Meet Thermo Fisher Scientific. They’re a very large, global company that manufactures capital equipment for the food, beverage and pharmaceutical industries. When Thermo first approached 12 Stars Media, Aaron Craig, Thermo’s Global Marketing Communications Manager said, ”Okay. We sell large equipment that we can’t have our sales reps carry around with them. So what do we do to get our product out there?” With a lot of thought and some hard work, Thermo and 12 Stars would go on to build a solid B2B video marketing campaign.
They opted to start their online video campaign by showcasing a product launch. When they went to the product manager and asked him which five key points he would want a potential customer to know about this new machine, he easily came up with them.
These five key points presented Thermo Fisher with a new opportunity. Rather than create one long video highlighting these points, why not create several shorter videos to emphasize the importance of each point? So they started with five videos about their new product:
- The overview
- How to use it
- Easy set-up
- How to change the belt (an important thing to know about the machine)
- Wash down feature
“As we continued to evolve, we took what worked from the product launch, went back and did the same thing for our other products. We looked at the literature for those products, found the key messages, and made videos that explore those messages,” Aaron says.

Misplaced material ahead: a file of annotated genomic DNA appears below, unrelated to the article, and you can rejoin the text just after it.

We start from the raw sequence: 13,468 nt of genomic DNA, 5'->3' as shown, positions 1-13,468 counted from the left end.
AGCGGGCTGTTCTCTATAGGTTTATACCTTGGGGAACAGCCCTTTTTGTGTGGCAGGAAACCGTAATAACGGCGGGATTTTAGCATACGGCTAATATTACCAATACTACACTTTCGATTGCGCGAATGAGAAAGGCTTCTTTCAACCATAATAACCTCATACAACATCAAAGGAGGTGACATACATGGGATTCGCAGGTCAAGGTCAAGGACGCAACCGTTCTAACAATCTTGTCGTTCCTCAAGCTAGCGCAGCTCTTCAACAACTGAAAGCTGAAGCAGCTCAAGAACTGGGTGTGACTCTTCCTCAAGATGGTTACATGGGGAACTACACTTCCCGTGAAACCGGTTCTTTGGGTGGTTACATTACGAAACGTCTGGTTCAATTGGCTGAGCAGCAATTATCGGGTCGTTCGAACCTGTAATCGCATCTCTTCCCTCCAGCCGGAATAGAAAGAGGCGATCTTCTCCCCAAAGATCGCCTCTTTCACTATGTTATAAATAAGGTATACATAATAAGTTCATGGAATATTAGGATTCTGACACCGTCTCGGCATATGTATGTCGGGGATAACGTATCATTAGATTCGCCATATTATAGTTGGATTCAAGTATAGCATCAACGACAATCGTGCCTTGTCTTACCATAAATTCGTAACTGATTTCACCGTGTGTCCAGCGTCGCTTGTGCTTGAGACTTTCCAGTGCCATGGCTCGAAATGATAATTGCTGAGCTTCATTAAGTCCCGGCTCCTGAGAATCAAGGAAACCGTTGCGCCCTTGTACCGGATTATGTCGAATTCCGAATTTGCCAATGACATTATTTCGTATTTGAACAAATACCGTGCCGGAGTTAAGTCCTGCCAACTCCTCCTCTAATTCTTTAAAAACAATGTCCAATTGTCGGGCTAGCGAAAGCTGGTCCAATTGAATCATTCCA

Looking for a good starting point for your first videos? Here are some suggestions.
1. Look at your products.
Thermo Fisher made videos to not only to highlight products, but also to spotlight specific features of some machines, or to act as a user guide for other products. Think about the most useful information, the most important message you can convey about the product, and make a video about that.
2. Talk to your salespeople.
Thermo Fisher asked their sales team, “What are the most common questions you find yourself answering?” Certainly, your videos are a useful cold marketing tool for your sales team, but they also provide elegant answers to questions that your sales and support staff spend a lot of time answering.
3. Listen to your customers.
Your customers are likely to have their own questions about your products that they may not want to ask salespeople. Consider your customers’ experience with your products when developing a video. When you are a customer, what are your specific questions about a product? Put yourself in your customers’ shoes.